It was not from any lack of love for those about him that he kept his
soul’s adventures to himself. Of sympathy with them he might
instinctively have felt a lack, but he loved everybody with whom he had
to do, and everybody loved him. His mother was nearest to him, though
his grandmother was felt to be the head of all things and of all people.
His mother showed jealousy towards her, but not in her presence. The
child divined this, and responded to her craving for his caresses when
he was alone with her by little endearments which were very sweet to
her. “You and me together, Mummy,” he would whisper, snuggling up to
her, and stroke her face and kiss her, in a way that he never did when
his grandmother was there. He must have divined too that he was the
centre of existence for his grandmother, but she never petted him or
invited his caresses, though her face showed pleasure when he leant
against her knee and prattled to her, which he did without any fear, and
as if it was natural that they two should have much to say to one
another.

During his earliest days his mother often wept stormily, and there was
great antagonism between her and the old nurse, who had also nursed his
father. But when he was five years old the nurse suddenly went away,
and his mother’s weepings, which had saddened and sometimes frightened
him, as she clutched him to her and rocked to and fro over him, ceased,
so that he presently forgot them. She did much for him herself that the
nurse had done before, with the help of a girl from the village, who
became a close friend of his, though not in a way to cause his mother
jealousy.

Eliza was slow and rather stupid, but she could tell half a dozen
stories. She told them in stilted fashion, and never varied the manner,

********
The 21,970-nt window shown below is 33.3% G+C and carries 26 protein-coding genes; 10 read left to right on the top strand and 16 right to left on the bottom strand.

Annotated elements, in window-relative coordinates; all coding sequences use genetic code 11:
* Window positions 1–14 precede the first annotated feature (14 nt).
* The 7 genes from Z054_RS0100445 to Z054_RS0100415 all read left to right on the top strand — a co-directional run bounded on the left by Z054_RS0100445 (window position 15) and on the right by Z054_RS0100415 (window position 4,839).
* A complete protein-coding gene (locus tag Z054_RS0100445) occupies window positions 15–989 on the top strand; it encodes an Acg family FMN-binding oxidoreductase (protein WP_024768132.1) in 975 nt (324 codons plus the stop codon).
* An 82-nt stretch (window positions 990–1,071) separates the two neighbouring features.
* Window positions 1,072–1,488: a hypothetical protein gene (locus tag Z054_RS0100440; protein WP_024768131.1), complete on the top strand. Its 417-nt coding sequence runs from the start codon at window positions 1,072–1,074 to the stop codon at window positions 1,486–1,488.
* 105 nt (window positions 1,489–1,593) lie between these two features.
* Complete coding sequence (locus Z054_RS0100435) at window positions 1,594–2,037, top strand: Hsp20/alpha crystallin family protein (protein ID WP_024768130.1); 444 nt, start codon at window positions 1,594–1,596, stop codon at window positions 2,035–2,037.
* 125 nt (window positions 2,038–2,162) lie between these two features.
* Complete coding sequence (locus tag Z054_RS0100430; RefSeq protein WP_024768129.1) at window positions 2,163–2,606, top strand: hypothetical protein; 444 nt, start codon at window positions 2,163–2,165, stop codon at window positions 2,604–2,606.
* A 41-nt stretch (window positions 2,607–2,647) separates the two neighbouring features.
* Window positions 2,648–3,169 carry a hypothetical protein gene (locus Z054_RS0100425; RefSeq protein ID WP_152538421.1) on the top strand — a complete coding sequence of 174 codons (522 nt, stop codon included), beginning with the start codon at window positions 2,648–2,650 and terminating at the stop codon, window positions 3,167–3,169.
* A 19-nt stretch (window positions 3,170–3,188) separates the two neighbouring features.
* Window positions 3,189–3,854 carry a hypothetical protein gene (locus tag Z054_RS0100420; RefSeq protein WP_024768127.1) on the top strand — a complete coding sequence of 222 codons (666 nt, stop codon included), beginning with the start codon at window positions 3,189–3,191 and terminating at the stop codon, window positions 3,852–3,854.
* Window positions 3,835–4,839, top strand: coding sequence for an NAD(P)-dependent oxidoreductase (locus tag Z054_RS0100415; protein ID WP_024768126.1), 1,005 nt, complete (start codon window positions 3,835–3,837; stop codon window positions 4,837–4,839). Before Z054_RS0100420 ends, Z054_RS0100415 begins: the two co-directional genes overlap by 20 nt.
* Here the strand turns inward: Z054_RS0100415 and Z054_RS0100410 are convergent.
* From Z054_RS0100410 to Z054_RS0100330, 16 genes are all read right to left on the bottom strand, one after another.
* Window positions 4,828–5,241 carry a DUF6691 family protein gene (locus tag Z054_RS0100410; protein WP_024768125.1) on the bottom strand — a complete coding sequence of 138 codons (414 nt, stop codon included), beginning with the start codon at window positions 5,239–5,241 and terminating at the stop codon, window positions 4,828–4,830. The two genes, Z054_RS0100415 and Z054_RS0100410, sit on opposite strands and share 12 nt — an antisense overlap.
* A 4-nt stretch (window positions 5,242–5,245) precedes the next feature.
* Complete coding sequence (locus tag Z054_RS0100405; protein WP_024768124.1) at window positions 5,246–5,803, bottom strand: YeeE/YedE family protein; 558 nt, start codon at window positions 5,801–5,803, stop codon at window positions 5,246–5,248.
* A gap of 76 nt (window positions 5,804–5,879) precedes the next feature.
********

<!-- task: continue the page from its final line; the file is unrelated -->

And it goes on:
and hardly the words, of her telling. If she did so, he would correct
her. By and by she became rather like a dull priest intoning a liturgy,
known so well that there was no call to attend to the meeting. He could
see after all that himself, and wanted no variations or emotion of hers
to get between him and the pictures that her monotonous drone projected
on the curtain of his brain. He was the hero of all the stories
himself, and carried them far beyond the bounds of the liturgy. As Jack
the Giant-killer, he engaged with foes unknown to fairy lore. As the
Beast he drew such interest from his mastery over other beasts that his
transformation into a Prince with straight black hair was always being
postponed, and was finally dropped out of his own story altogether,
together with Beauty, who had become somewhat of a meddler with things
that she couldn’t be expected to understand. He was Cinderella in the
story of that time, because of riding in the coach made out of a
pumpkin, and the mice turned into horses, but never felt at home in the
character until he turned the story round and gave the leading part to
the Prince, with Cinderella’s adventures adapted to male habits and
dignity.

With Eliza in attendance he sometimes played for hours together in the
garden, and he could get away from her if he was careful never to be
right out of her sight or hearing. It was then that the drama of the
garden and the flowers began, but when it came to an end he returned to
the fairy stories.

His mother told him stories too at his earnest pleading. But they were
never the same twice running and had little point for him. He much
preferred Eliza’s rigid version of the classical stories, and the others